Phil Galewitz covers Medicaid, Medicare, long‐term care, hospitals and various state health issues. He has covered the health beat for nearly two decades. He is a board member of the Association of Health Care Journalists. In 2004‐05, he was a Kaiser Media Fellow and wrote about community solutions to the uninsured. Before coming to KHN, he was at The Palm Beach Post and was a national health industry writer for the Associated Press and The Patriot‐ News in Harrisburg, Pa. He has a BA in health planning and administration and a master's in public administration with an emphasis in health policy. | Contact: PGalewitz@kff.org
Some patient advocates and nursing homes object, but health plans say they can reduce states' costs.
Harvard researcher paved the way for a $27 billion effort to push doctors and hospitals into the digital age.
In health care speech, Obama ignores new HHS study on insurance costs and cites 2009 industry report instead.
Two people who benefited from the health care law provide State of the Union support.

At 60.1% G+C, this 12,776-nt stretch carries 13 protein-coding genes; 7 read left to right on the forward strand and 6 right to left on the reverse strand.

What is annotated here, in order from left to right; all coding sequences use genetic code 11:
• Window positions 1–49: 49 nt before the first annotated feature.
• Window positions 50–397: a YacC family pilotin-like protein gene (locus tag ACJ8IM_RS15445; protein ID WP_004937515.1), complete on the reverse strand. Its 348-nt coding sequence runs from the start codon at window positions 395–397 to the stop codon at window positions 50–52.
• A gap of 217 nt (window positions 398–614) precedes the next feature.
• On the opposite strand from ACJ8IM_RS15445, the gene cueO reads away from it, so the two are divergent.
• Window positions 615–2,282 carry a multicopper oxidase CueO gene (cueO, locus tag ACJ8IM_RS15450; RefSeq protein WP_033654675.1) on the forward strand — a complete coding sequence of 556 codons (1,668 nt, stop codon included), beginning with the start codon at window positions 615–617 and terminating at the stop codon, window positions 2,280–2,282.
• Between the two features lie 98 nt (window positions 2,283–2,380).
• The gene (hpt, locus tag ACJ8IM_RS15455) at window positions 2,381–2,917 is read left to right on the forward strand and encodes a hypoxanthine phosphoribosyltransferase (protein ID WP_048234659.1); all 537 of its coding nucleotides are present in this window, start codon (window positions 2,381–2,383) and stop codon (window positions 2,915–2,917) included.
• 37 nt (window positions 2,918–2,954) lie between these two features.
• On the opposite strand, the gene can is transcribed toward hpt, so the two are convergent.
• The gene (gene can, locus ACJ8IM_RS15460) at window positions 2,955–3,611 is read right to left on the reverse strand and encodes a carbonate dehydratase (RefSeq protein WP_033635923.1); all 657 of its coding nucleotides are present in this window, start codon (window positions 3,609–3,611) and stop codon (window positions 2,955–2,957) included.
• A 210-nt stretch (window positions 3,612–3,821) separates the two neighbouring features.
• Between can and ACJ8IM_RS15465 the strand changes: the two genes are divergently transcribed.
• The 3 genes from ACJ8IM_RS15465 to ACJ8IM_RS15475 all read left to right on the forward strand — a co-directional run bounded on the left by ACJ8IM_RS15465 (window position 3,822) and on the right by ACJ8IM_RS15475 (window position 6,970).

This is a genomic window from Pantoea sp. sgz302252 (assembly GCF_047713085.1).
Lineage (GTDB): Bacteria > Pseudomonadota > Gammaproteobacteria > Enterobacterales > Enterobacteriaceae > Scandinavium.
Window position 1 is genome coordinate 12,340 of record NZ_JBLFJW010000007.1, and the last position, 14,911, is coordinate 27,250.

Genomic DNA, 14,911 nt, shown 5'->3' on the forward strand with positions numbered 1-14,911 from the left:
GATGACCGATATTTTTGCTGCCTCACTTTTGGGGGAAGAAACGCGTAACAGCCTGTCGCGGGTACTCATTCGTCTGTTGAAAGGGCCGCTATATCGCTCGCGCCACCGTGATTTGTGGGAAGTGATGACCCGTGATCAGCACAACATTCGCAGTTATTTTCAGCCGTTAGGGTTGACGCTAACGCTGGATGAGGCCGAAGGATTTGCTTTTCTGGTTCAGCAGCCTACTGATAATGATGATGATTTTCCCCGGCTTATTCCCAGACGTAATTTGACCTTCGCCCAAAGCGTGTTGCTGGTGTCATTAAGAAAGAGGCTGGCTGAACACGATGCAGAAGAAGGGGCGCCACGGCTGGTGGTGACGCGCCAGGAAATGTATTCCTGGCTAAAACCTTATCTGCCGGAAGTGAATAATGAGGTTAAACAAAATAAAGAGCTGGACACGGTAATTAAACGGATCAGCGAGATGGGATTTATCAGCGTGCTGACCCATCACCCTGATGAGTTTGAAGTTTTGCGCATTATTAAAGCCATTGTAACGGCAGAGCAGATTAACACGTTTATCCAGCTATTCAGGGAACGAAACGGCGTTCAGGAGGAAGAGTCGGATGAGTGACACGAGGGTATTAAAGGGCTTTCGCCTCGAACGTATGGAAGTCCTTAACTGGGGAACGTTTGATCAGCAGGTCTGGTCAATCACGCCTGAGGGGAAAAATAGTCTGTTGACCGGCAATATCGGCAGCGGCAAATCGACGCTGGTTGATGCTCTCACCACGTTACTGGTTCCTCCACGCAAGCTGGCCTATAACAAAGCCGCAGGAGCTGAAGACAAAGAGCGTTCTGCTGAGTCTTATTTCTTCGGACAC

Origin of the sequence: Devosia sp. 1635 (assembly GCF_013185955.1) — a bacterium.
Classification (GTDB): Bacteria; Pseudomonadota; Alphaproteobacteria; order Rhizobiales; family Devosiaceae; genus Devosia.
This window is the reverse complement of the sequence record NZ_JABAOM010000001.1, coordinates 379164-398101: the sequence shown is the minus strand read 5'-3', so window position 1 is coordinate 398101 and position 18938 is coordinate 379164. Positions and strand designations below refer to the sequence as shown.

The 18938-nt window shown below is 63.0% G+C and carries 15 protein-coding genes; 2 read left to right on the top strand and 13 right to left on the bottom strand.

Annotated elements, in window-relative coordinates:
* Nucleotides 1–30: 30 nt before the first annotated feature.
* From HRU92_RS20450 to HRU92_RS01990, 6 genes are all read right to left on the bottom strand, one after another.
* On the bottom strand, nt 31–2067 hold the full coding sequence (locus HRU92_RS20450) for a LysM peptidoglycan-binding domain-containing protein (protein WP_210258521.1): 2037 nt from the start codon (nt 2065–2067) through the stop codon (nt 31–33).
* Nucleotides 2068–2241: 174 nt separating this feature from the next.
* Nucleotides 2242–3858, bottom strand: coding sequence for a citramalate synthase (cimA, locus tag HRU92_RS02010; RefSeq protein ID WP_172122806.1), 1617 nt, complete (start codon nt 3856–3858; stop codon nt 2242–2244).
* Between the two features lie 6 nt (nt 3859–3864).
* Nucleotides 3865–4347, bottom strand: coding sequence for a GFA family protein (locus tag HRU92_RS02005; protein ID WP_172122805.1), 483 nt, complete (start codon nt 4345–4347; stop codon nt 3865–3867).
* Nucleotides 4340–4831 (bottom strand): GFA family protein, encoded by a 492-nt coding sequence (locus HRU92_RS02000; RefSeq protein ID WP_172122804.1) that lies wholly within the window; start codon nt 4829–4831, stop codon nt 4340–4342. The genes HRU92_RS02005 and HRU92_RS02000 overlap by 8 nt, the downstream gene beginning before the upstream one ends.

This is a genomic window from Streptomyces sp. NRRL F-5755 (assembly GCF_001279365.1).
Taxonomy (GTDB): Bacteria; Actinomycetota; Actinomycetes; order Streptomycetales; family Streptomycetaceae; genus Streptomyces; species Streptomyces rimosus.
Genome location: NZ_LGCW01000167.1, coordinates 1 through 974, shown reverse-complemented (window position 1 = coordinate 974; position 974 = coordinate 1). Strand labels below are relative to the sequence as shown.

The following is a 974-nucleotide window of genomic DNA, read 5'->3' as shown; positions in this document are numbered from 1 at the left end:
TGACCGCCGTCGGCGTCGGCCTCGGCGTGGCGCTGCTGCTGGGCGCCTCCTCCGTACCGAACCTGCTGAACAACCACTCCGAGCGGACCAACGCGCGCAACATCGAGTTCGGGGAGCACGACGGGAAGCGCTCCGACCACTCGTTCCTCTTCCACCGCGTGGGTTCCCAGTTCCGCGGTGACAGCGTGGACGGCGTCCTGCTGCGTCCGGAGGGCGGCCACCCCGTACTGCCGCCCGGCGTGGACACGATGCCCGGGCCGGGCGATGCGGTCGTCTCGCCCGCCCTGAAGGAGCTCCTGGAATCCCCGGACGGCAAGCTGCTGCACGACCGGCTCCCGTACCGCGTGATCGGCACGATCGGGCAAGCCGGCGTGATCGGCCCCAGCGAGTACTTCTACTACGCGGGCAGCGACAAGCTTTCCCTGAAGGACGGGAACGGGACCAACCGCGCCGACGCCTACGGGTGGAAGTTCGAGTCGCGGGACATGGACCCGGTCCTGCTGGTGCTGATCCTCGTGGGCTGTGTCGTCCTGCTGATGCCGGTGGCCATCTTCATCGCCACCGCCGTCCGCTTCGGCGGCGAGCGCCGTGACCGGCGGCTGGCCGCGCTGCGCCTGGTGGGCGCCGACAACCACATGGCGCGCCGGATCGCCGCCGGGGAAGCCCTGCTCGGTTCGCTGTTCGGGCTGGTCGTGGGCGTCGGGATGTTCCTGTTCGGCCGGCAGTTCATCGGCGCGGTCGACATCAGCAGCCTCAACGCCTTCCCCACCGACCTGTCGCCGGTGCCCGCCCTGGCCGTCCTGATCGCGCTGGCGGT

More than 60 House Republicans are sponsoring a bill to permit the sale of health insurance across state lines. Consumer advocacy groups argue such provisions would erode many state protections.
Federal officials turn to ads and pitches from Chubby Checker to help get low-income seniors to enroll in the drug discount program.
The new health law adds coverage for an annual checkup, but in the past beneficiaries have not shown great interest in the "wellness exams" offered when they first qualify for Medicare.
Already facing a record budget shortfall, Texas has received more bad news: The portion of state Medicaid costs paid by the federal government is about to drop.
A blue-ribbon bipartisan panel of experts, chaired by former budget director Alice Rivlin and former Sen. Pete Domenici, recommends major changes to the way the government pays for health care.
But states' increasing use of the private plans is raising questions about whether low-income residents are getting adequate care.